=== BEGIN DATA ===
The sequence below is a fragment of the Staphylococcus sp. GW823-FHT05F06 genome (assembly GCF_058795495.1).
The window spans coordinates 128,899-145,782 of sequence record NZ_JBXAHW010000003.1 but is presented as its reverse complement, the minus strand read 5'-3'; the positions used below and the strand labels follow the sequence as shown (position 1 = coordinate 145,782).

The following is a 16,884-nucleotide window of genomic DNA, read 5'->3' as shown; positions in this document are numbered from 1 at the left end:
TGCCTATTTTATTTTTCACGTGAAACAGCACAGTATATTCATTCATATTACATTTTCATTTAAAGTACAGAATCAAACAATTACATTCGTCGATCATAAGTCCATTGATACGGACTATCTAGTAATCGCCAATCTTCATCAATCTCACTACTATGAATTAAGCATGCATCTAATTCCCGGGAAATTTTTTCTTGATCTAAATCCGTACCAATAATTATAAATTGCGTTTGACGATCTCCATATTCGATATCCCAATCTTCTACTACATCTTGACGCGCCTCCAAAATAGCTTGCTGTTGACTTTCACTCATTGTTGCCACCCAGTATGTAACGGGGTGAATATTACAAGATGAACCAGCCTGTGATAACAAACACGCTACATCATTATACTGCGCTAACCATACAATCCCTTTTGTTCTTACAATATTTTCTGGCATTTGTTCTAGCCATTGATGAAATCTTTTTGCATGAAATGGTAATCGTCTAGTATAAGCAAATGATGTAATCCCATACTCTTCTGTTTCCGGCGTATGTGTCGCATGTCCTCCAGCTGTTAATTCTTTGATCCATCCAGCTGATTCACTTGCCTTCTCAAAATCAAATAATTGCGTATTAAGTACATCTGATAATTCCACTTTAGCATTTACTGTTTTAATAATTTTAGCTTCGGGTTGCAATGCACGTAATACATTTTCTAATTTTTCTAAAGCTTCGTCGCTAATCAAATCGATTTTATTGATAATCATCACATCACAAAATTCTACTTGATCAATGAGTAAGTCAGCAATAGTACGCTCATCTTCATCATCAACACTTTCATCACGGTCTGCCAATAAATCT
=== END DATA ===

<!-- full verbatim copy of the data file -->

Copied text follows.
The sequence below is a fragment of the Staphylococcus sp. GW823-FHT05F06 genome (assembly GCF_058795495.1).
The window spans coordinates 128,899-145,782 of sequence record NZ_JBXAHW010000003.1 but is presented as its reverse complement, the minus strand read 5'-3'; the positions used below and the strand labels follow the sequence as shown (position 1 = coordinate 145,782).

The following is a 16,884-nucleotide window of genomic DNA, read 5'->3' as shown; positions in this document are numbered from 1 at the left end:
TGCCTATTTTATTTTTCACGTGAAACAGCACAGTATATTCATTCATATTACATTTTCATTTAAAGTACAGAATCAAACAATTACATTCGTCGATCATAAGTCCATTGATACGGACTATCTAGTAATCGCCAATCTTCATCAATCTCACTACTATGAATTAAGCATGCATCTAATTCCCGGGAAATTTTTTCTTGATCTAAATCCGTACCAATAATTATAAATTGCGTTTGACGATCTCCATATTCGATATCCCAATCTTCTACTACATCTTGACGCGCCTCCAAAATAGCTTGCTGTTGACTTTCACTCATTGTTGCCACCCAGTATGTAACGGGGTGAATATTACAAGATGAACCAGCCTGTGATAACAAACACGCTACATCATTATACTGCGCTAACCATACAATCCCTTTTGTTCTTACAATATTTTCTGGCATTTGTTCTAGCCATTGATGAAATCTTTTTGCATGAAATGGTAATCGTCTAGTATAAGCAAATGATGTAATCCCATACTCTTCTGTTTCCGGCGTATGTGTCGCATGTCCTCCAGCTGTTAATTCTTTGATCCATCCAGCTGATTCACTTGCCTTCTCAAAATCAAATAATTGCGTATTAAGTACATCTGATAATTCCACTTTAGCATTTACTGTTTTAATAATTTTAGCTTCGGGTTGCAATGCACGTAATACATTTTCTAATTTTTCTAAAGCTTCGTCGCTAATCAAATCGATTTTATTGATAATCATCACATCACAAAATTCTACTTGATCAATGAGTAAGTCAGCAATAGTACGCTCATCTTCATCATCAACACTTTCATCACGGTCTGCCAATAAATCT